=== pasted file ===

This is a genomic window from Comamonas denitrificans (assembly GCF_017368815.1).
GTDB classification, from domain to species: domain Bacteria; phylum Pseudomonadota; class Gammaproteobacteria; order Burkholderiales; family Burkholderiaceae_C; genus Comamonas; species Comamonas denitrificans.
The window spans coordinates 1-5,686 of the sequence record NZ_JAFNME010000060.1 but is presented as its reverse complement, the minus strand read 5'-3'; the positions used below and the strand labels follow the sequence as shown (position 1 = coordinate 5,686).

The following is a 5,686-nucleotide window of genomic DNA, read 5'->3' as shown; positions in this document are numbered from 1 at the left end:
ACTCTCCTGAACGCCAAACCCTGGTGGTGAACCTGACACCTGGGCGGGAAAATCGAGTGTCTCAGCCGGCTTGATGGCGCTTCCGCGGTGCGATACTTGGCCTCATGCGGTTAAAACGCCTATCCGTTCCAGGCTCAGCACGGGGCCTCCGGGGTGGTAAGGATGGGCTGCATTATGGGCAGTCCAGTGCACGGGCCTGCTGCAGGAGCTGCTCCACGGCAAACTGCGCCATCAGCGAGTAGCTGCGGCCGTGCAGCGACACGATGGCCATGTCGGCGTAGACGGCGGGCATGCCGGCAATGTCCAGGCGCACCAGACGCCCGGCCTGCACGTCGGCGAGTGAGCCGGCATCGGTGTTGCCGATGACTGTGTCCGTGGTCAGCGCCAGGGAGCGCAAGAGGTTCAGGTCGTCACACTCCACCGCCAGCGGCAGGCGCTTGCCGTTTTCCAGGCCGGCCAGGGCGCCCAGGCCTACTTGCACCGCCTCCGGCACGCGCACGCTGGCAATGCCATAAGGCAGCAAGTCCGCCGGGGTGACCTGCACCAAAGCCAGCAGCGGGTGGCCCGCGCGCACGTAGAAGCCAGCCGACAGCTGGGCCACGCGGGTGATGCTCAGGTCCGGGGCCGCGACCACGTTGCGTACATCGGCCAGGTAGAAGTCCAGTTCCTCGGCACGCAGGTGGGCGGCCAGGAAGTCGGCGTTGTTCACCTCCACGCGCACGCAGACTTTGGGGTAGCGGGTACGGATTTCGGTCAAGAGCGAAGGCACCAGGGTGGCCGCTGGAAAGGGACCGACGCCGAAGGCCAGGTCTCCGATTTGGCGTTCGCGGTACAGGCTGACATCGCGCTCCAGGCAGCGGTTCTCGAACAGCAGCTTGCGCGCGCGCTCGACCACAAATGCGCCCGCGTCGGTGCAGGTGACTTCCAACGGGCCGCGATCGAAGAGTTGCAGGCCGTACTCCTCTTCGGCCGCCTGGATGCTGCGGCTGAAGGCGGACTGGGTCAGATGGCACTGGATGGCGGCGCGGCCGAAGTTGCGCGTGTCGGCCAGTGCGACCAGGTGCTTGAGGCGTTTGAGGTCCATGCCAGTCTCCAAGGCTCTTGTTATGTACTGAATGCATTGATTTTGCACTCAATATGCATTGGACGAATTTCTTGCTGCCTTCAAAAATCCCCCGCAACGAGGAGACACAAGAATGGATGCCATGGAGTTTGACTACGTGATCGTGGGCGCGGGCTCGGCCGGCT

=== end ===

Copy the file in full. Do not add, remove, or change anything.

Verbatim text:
This is a genomic window from Comamonas denitrificans (assembly GCF_017368815.1).
GTDB classification, from domain to species: domain Bacteria; phylum Pseudomonadota; class Gammaproteobacteria; order Burkholderiales; family Burkholderiaceae_C; genus Comamonas; species Comamonas denitrificans.
The window spans coordinates 1-5,686 of the sequence record NZ_JAFNME010000060.1 but is presented as its reverse complement, the minus strand read 5'-3'; the positions used below and the strand labels follow the sequence as shown (position 1 = coordinate 5,686).

The following is a 5,686-nucleotide window of genomic DNA, read 5'->3' as shown; positions in this document are numbered from 1 at the left end:
ACTCTCCTGAACGCCAAACCCTGGTGGTGAACCTGACACCTGGGCGGGAAAATCGAGTGTCTCAGCCGGCTTGATGGCGCTTCCGCGGTGCGATACTTGGCCTCATGCGGTTAAAACGCCTATCCGTTCCAGGCTCAGCACGGGGCCTCCGGGGTGGTAAGGATGGGCTGCATTATGGGCAGTCCAGTGCACGGGCCTGCTGCAGGAGCTGCTCCACGGCAAACTGCGCCATCAGCGAGTAGCTGCGGCCGTGCAGCGACACGATGGCCATGTCGGCGTAGACGGCGGGCATGCCGGCAATGTCCAGGCGCACCAGACGCCCGGCCTGCACGTCGGCGAGTGAGCCGGCATCGGTGTTGCCGATGACTGTGTCCGTGGTCAGCGCCAGGGAGCGCAAGAGGTTCAGGTCGTCACACTCCACCGCCAGCGGCAGGCGCTTGCCGTTTTCCAGGCCGGCCAGGGCGCCCAGGCCTACTTGCACCGCCTCCGGCACGCGCACGCTGGCAATGCCATAAGGCAGCAAGTCCGCCGGGGTGACCTGCACCAAAGCCAGCAGCGGGTGGCCCGCGCGCACGTAGAAGCCAGCCGACAGCTGGGCCACGCGGGTGATGCTCAGGTCCGGGGCCGCGACCACGTTGCGTACATCGGCCAGGTAGAAGTCCAGTTCCTCGGCACGCAGGTGGGCGGCCAGGAAGTCGGCGTTGTTCACCTCCACGCGCACGCAGACTTTGGGGTAGCGGGTACGGATTTCGGTCAAGAGCGAAGGCACCAGGGTGGCCGCTGGAAAGGGACCGACGCCGAAGGCCAGGTCTCCGATTTGGCGTTCGCGGTACAGGCTGACATCGCGCTCCAGGCAGCGGTTCTCGAACAGCAGCTTGCGCGCGCGCTCGACCACAAATGCGCCCGCGTCGGTGCAGGTGACTTCCAACGGGCCGCGATCGAAGAGTTGCAGGCCGTACTCCTCTTCGGCCGCCTGGATGCTGCGGCTGAAGGCGGACTGGGTCAGATGGCACTGGATGGCGGCGCGGCCGAAGTTGCGCGTGTCGGCCAGTGCGACCAGGTGCTTGAGGCGTTTGAGGTCCATGCCAGTCTCCAAGGCTCTTGTTATGTACTGAATGCATTGATTTTGCACTCAATATGCATTGGACGAATTTCTTGCTGCCTTCAAAAATCCCCCGCAACGAGGAGACACAAGAATGGATGCCATGGAGTTTGACTACGTGATCGTGGGCGCGGGCTCGGCCGGCT